A Dutch language expert working for Google to train its speech technology leaked private information in a breach of the company's security policies, company officials said. The disclosure came after Belgian broadcaster VRT NWS reported that its reporters listened to more than 1,000 conversations recorded by the search giant's virtual assistant, including some that revealed identifiable information about the users.
"As part of our work to develop speech technology for more languages, we partner with language experts around the world who understand the nuances and accents of a specific language," Google executive David Monsees wrote in a blog post posted on Thursday. These language experts review and transcribe a small set of queries to help us better understand those languages."
"We just learned that one of these language reviewers has violated our data security policies by leaking confidential Dutch audio data. Our Security and Privacy Response teams have been activated on this issue, are investigating, and we will take action. We are conducting a full review of our safeguards in this space to prevent misconduct like this from happening again," Monsees wrote.
The admission echoes Amazon's disclosure earlier this year that its workers can listen in and transcribe user conversations directed at Alexa, to train the virtual assistant to be smarter.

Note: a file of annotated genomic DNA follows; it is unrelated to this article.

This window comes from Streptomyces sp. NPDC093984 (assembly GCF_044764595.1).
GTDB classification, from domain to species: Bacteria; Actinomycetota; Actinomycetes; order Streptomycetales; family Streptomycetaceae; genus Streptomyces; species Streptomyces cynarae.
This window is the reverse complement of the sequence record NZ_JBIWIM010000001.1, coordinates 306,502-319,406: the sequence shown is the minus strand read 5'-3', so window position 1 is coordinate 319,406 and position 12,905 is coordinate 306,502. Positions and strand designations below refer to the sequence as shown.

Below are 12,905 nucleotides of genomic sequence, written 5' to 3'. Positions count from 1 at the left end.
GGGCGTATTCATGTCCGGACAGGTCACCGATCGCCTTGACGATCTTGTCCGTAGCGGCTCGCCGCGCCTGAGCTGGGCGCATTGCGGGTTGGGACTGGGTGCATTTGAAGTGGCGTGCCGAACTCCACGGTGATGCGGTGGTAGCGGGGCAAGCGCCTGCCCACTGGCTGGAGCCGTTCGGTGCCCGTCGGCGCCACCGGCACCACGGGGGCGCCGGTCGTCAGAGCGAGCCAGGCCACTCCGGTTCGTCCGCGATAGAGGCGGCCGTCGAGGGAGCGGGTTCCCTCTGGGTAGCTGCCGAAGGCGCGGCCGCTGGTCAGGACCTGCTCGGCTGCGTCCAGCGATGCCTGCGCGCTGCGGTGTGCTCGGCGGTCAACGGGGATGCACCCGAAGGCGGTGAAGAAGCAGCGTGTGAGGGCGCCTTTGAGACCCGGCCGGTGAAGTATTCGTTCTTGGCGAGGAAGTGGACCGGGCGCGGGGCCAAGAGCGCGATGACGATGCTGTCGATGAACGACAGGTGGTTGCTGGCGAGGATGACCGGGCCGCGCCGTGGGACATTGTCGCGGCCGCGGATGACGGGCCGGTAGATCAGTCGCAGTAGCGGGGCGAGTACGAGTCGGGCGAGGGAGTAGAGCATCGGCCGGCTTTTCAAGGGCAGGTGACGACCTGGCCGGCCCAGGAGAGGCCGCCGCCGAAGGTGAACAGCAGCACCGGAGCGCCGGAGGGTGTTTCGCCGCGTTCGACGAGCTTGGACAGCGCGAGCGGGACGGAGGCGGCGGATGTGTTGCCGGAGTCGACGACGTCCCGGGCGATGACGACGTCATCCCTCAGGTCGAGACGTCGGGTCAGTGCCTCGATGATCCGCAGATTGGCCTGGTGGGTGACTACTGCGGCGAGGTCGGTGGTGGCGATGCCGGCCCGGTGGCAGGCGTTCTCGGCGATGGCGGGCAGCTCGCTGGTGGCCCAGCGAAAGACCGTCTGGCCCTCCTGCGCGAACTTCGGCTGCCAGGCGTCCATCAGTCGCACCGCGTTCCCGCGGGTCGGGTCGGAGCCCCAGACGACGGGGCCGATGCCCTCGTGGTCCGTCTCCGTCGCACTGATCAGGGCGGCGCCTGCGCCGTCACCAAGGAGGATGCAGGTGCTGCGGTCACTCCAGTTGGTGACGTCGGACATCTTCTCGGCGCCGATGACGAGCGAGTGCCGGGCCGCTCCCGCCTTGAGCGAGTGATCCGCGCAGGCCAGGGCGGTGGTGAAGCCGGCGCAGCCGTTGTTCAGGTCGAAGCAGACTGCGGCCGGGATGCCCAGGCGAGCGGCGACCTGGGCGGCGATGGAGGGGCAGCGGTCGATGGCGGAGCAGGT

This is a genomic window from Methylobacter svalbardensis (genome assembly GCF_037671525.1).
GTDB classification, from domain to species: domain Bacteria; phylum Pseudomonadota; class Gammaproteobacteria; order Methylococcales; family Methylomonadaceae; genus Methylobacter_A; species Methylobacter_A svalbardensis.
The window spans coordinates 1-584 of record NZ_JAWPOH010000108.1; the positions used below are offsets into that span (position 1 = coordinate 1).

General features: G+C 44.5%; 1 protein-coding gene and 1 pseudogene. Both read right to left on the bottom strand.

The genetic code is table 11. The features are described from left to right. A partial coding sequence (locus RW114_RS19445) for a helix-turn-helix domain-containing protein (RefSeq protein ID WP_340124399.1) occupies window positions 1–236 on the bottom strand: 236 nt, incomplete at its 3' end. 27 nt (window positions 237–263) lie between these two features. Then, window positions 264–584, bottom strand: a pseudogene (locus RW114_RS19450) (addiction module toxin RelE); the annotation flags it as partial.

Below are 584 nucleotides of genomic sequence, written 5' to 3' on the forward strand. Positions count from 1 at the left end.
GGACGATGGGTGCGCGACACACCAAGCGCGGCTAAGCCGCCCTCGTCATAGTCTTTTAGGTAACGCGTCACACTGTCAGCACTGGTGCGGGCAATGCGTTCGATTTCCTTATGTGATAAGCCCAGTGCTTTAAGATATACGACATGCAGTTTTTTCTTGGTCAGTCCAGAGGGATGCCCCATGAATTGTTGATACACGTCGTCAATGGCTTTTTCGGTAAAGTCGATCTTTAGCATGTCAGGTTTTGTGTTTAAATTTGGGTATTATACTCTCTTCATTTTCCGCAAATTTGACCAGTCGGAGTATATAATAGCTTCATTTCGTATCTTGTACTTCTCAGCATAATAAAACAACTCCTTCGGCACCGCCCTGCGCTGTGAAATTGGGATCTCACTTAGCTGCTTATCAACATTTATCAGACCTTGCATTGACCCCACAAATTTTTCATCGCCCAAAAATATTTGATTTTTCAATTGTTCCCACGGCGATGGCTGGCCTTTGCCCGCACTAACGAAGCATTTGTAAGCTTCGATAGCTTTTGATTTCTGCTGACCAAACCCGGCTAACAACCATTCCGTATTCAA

"Throughout the world -- so also in Belgium and the Netherlands -- people at Google listen to these audio files to improve Google’s search engine," VRT NWS reported.
"VRT NWS was able to listen to more than a thousand recordings. Most of these recordings were made consciously, but Google also listens to conversations that should never have been recorded, some of which contain sensitive information," VRT NWS reported.
Google officials maintained Thursday that they have privacy safeguards in place, adding that only 0.2 percent of audio is reviewed by its language experts.
"Audio snippets are not associated with user accounts as part of the review process, and reviewers are directed not to transcribe background conversations or other noises, and only to transcribe snippets that are directed to Google," Monsees wrote.
However there was enough personal information either recorded or associated with the voice recordings for VRT NWS to surprise users by playing audio of their own voice or that of their family members.
The Flemish broadcaster also reported that Google had recorded people's fights, bedroom experiences, and private work conversations, as well as a "woman who was in definite distress."